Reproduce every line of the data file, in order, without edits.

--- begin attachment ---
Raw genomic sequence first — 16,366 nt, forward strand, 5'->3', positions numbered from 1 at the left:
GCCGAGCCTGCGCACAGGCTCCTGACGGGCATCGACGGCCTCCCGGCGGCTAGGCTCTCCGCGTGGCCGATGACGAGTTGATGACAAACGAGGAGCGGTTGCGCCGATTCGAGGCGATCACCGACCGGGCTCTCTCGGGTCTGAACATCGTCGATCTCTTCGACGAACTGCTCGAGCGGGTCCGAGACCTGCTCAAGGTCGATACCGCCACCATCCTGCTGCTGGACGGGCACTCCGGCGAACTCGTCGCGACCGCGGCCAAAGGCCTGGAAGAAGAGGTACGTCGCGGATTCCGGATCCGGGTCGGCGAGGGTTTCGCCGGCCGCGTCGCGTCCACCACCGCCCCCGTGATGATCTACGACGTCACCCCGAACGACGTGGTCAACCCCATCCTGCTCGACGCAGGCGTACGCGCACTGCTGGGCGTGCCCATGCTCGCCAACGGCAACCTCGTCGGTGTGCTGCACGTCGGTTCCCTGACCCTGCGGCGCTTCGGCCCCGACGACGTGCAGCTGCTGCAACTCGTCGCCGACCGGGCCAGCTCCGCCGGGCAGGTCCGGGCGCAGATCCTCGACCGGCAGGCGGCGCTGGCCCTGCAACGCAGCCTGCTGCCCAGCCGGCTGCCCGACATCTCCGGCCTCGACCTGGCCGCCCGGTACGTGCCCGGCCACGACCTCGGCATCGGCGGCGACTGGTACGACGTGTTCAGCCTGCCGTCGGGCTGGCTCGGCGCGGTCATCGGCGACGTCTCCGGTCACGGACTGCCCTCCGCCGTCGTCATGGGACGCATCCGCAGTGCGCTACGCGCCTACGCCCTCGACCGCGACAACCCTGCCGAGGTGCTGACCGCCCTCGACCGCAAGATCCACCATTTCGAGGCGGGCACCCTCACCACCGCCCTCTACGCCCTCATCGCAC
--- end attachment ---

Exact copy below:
Raw genomic sequence first — 16,366 nt, forward strand, 5'->3', positions numbered from 1 at the left:
GCCGAGCCTGCGCACAGGCTCCTGACGGGCATCGACGGCCTCCCGGCGGCTAGGCTCTCCGCGTGGCCGATGACGAGTTGATGACAAACGAGGAGCGGTTGCGCCGATTCGAGGCGATCACCGACCGGGCTCTCTCGGGTCTGAACATCGTCGATCTCTTCGACGAACTGCTCGAGCGGGTCCGAGACCTGCTCAAGGTCGATACCGCCACCATCCTGCTGCTGGACGGGCACTCCGGCGAACTCGTCGCGACCGCGGCCAAAGGCCTGGAAGAAGAGGTACGTCGCGGATTCCGGATCCGGGTCGGCGAGGGTTTCGCCGGCCGCGTCGCGTCCACCACCGCCCCCGTGATGATCTACGACGTCACCCCGAACGACGTGGTCAACCCCATCCTGCTCGACGCAGGCGTACGCGCACTGCTGGGCGTGCCCATGCTCGCCAACGGCAACCTCGTCGGTGTGCTGCACGTCGGTTCCCTGACCCTGCGGCGCTTCGGCCCCGACGACGTGCAGCTGCTGCAACTCGTCGCCGACCGGGCCAGCTCCGCCGGGCAGGTCCGGGCGCAGATCCTCGACCGGCAGGCGGCGCTGGCCCTGCAACGCAGCCTGCTGCCCAGCCGGCTGCCCGACATCTCCGGCCTCGACCTGGCCGCCCGGTACGTGCCCGGCCACGACCTCGGCATCGGCGGCGACTGGTACGACGTGTTCAGCCTGCCGTCGGGCTGGCTCGGCGCGGTCATCGGCGACGTCTCCGGTCACGGACTGCCCTCCGCCGTCGTCATGGGACGCATCCGCAGTGCGCTACGCGCCTACGCCCTCGACCGCGACAACCCTGCCGAGGTGCTGACCGCCCTCGACCGCAAGATCCACCATTTCGAGGCGGGCACCCTCACCACCGCCCTCTACGCCCTCATCGCAC